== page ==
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Eric Lee was surprised when the "check engine" light came on in his brand-new Lexus.
He was even more surprised when his mechanic told him the cause of the problem: Rats had nested in his engine and eaten through his wiring. They’d gnawed through the foam in his engine cover, bitten though parts of the machinery, even left little footprints on the metal.
Lee has lived in Chinatown for the last 40 years — and he parks his car on the local streets. He said he’s always seen an occasional rat in the neighborhood, but lately things seem to be getting worse.
His neighbors seem to agree. The I-Team did some digging and found that 311 complaints about rodents in the area have increased by 140 percent over the last five years – from 228 in 2010 to 549 last year.
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Voters in New Hampshire took to their polling places to cast their ballots on...
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College-bound students will have the option to take the SATs next year in August, as the standardized test will be offered over the summer, NBC News reported.
The College Board shared the news earlier this month when it rolled out test dates for 2017. It also revealed the elimination of the January SAT test date as of 2018.
The move comes after the Assessments for The College Boards added a September exam date before college applications are due.
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A Tennessee mother is planning to sue after she says the hospital where she went into delivery accidentally performed a frenulectomy — an incision in the tissue that connects the tongue to the floor of the mouth — on her 1-day-old son, NBC News reported.
Jennifer Melton, 31, of Hartsville, says a nurse encouraged the mother to put her baby in the nursery for a few hours so she could get some rest.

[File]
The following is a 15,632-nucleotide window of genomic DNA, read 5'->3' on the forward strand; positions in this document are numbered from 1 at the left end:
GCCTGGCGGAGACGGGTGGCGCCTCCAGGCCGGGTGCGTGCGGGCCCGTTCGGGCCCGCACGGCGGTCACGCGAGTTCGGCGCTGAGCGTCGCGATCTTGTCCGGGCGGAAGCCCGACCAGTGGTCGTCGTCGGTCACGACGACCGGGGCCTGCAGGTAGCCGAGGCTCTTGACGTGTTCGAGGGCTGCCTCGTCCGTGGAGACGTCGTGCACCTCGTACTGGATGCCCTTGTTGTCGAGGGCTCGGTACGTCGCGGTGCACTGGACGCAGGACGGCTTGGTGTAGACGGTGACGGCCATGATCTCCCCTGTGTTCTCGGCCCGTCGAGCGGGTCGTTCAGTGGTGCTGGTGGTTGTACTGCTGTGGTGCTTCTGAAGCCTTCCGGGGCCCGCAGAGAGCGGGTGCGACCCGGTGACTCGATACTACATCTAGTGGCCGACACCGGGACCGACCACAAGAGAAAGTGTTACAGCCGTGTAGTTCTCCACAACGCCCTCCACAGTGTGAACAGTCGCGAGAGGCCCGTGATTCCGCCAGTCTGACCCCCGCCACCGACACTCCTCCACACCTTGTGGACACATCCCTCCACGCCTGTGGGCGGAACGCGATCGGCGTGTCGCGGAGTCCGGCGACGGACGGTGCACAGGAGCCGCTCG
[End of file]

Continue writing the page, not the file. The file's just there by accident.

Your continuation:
"The nurse brought our son back into the room, and she began to explain the care process for the procedure that [the doctor] had done while he was away," Melton told NBC News on Wednesday. "I was like, what are you talking about? What procedure?"
Melton said she panicked and demanded an explanation. The pediatrician explained to Melton that he did perform the procedure, and had asked for her baby "in error."
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Kentucky clerk Kim Davis has obeyed orders to issue marriage licenses to same-sex couples in the months since she spent five nights in jail for refusing to do so, a federal judge ruled Tuesday.
United States District Judge David Bunning denied the American Civil Liberties Union's request to order Davis to reissue licenses she had altered to remove her name and title or face the possibility of further punishment. He found that Davis has allowed her deputies to issue licenses to anyone eligible since September and that the altered licenses are likely valid under Kentucky law.
New England Cable News reached out to each presidential campaign for its positions on education, gun policy, healthcare, taxes, the economy, immigration, and other issues. Click through to compare candidates’ responses on major issues facing the nation.
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House Minority Leader Nancy Pelosi and the Democratic's partisan Steering and Policy Committee will hold a hearing on the Flint Water Crisis Wednesday.
Flint Mayor Karen Weaver will be among those to testify. Notably absent will be Gov. Rick Snyder, who declined an invitation to testify at Wednesday's hearing.
Snyder spokeswoman Anna Heaton said Monday that the governor won’t attend because he’s due to present his annual budget proposal that day in Michigan. The committee does not have subpoena power.
It will be the second by lawmakers on Flint's lead contamination, and the second at which Snyder will not testify.